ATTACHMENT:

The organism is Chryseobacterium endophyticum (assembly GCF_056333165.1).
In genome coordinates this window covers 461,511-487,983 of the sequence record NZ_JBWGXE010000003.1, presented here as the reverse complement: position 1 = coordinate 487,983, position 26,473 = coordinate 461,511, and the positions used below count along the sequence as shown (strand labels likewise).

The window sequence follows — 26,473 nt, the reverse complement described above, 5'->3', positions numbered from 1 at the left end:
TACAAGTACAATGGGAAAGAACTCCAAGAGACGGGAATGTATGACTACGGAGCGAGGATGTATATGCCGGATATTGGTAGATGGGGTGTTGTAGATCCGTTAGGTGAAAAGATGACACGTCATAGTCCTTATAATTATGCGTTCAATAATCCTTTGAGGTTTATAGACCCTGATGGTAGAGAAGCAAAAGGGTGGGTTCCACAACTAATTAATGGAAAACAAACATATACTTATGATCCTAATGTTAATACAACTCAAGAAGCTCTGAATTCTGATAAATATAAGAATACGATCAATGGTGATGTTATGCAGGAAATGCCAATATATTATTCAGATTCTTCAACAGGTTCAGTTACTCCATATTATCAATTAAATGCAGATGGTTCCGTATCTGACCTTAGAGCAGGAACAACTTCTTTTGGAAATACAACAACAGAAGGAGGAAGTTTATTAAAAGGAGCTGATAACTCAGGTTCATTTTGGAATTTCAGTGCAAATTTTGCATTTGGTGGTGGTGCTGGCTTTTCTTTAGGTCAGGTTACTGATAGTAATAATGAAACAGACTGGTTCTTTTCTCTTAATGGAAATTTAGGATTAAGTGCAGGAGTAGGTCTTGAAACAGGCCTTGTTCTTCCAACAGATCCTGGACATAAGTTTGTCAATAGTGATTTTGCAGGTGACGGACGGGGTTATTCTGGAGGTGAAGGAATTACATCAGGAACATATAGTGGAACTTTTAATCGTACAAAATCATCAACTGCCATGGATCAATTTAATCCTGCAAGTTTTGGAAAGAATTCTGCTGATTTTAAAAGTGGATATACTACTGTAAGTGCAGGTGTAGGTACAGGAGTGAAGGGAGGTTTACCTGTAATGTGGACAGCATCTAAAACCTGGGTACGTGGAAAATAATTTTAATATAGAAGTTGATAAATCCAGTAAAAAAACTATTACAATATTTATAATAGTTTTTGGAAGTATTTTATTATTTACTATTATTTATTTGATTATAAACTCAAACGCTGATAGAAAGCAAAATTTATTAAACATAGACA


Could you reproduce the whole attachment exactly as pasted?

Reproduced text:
The organism is Chryseobacterium endophyticum (assembly GCF_056333165.1).
In genome coordinates this window covers 461,511-487,983 of the sequence record NZ_JBWGXE010000003.1, presented here as the reverse complement: position 1 = coordinate 487,983, position 26,473 = coordinate 461,511, and the positions used below count along the sequence as shown (strand labels likewise).

The window sequence follows — 26,473 nt, the reverse complement described above, 5'->3', positions numbered from 1 at the left end:
TACAAGTACAATGGGAAAGAACTCCAAGAGACGGGAATGTATGACTACGGAGCGAGGATGTATATGCCGGATATTGGTAGATGGGGTGTTGTAGATCCGTTAGGTGAAAAGATGACACGTCATAGTCCTTATAATTATGCGTTCAATAATCCTTTGAGGTTTATAGACCCTGATGGTAGAGAAGCAAAAGGGTGGGTTCCACAACTAATTAATGGAAAACAAACATATACTTATGATCCTAATGTTAATACAACTCAAGAAGCTCTGAATTCTGATAAATATAAGAATACGATCAATGGTGATGTTATGCAGGAAATGCCAATATATTATTCAGATTCTTCAACAGGTTCAGTTACTCCATATTATCAATTAAATGCAGATGGTTCCGTATCTGACCTTAGAGCAGGAACAACTTCTTTTGGAAATACAACAACAGAAGGAGGAAGTTTATTAAAAGGAGCTGATAACTCAGGTTCATTTTGGAATTTCAGTGCAAATTTTGCATTTGGTGGTGGTGCTGGCTTTTCTTTAGGTCAGGTTACTGATAGTAATAATGAAACAGACTGGTTCTTTTCTCTTAATGGAAATTTAGGATTAAGTGCAGGAGTAGGTCTTGAAACAGGCCTTGTTCTTCCAACAGATCCTGGACATAAGTTTGTCAATAGTGATTTTGCAGGTGACGGACGGGGTTATTCTGGAGGTGAAGGAATTACATCAGGAACATATAGTGGAACTTTTAATCGTACAAAATCATCAACTGCCATGGATCAATTTAATCCTGCAAGTTTTGGAAAGAATTCTGCTGATTTTAAAAGTGGATATACTACTGTAAGTGCAGGTGTAGGTACAGGAGTGAAGGGAGGTTTACCTGTAATGTGGACAGCATCTAAAACCTGGGTACGTGGAAAATAATTTTAATATAGAAGTTGATAAATCCAGTAAAAAAACTATTACAATATTTATAATAGTTTTTGGAAGTATTTTATTATTTACTATTATTTATTTGATTATAAACTCAAACGCTGATAGAAAGCAAAATTTATTAAACATAGACA